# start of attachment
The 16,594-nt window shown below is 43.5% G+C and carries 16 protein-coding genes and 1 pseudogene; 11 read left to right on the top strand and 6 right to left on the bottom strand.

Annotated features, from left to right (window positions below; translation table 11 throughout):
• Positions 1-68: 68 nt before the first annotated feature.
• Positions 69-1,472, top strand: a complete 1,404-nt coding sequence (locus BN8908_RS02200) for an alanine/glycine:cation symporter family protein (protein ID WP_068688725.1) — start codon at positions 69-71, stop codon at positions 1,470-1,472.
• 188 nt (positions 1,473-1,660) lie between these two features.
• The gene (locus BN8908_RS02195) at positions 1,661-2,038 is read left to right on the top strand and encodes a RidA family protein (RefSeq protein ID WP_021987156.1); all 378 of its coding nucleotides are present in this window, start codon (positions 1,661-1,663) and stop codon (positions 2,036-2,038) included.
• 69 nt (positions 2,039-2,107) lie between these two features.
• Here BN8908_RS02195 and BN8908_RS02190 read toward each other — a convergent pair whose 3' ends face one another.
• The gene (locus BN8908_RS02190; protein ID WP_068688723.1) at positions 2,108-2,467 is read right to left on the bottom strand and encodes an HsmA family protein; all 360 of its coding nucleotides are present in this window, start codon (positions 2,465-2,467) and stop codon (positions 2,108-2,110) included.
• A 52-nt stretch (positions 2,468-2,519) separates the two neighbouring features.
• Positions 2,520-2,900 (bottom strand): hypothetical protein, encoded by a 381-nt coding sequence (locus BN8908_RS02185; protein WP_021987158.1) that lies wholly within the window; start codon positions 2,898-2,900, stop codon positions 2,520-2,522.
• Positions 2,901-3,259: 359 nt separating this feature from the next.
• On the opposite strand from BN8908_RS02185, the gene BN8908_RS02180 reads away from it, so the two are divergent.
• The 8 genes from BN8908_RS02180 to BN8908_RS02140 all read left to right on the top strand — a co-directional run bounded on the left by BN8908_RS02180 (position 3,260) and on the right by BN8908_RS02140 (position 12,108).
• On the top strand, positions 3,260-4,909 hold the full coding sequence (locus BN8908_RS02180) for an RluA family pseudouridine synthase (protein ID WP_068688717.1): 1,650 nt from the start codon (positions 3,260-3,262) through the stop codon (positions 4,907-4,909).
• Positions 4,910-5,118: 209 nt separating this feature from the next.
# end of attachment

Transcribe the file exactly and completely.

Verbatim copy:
The 16,594-nt window shown below is 43.5% G+C and carries 16 protein-coding genes and 1 pseudogene; 11 read left to right on the top strand and 6 right to left on the bottom strand.

Annotated features, from left to right (window positions below; translation table 11 throughout):
• Positions 1-68: 68 nt before the first annotated feature.
• Positions 69-1,472, top strand: a complete 1,404-nt coding sequence (locus BN8908_RS02200) for an alanine/glycine:cation symporter family protein (protein ID WP_068688725.1) — start codon at positions 69-71, stop codon at positions 1,470-1,472.
• 188 nt (positions 1,473-1,660) lie between these two features.
• The gene (locus BN8908_RS02195) at positions 1,661-2,038 is read left to right on the top strand and encodes a RidA family protein (RefSeq protein ID WP_021987156.1); all 378 of its coding nucleotides are present in this window, start codon (positions 1,661-1,663) and stop codon (positions 2,036-2,038) included.
• 69 nt (positions 2,039-2,107) lie between these two features.
• Here BN8908_RS02195 and BN8908_RS02190 read toward each other — a convergent pair whose 3' ends face one another.
• The gene (locus BN8908_RS02190; protein ID WP_068688723.1) at positions 2,108-2,467 is read right to left on the bottom strand and encodes an HsmA family protein; all 360 of its coding nucleotides are present in this window, start codon (positions 2,465-2,467) and stop codon (positions 2,108-2,110) included.
• A 52-nt stretch (positions 2,468-2,519) separates the two neighbouring features.
• Positions 2,520-2,900 (bottom strand): hypothetical protein, encoded by a 381-nt coding sequence (locus BN8908_RS02185; protein WP_021987158.1) that lies wholly within the window; start codon positions 2,898-2,900, stop codon positions 2,520-2,522.
• Positions 2,901-3,259: 359 nt separating this feature from the next.
• On the opposite strand from BN8908_RS02185, the gene BN8908_RS02180 reads away from it, so the two are divergent.
• The 8 genes from BN8908_RS02180 to BN8908_RS02140 all read left to right on the top strand — a co-directional run bounded on the left by BN8908_RS02180 (position 3,260) and on the right by BN8908_RS02140 (position 12,108).
• On the top strand, positions 3,260-4,909 hold the full coding sequence (locus BN8908_RS02180) for an RluA family pseudouridine synthase (protein ID WP_068688717.1): 1,650 nt from the start codon (positions 3,260-3,262) through the stop codon (positions 4,907-4,909).
• Positions 4,910-5,118: 209 nt separating this feature from the next.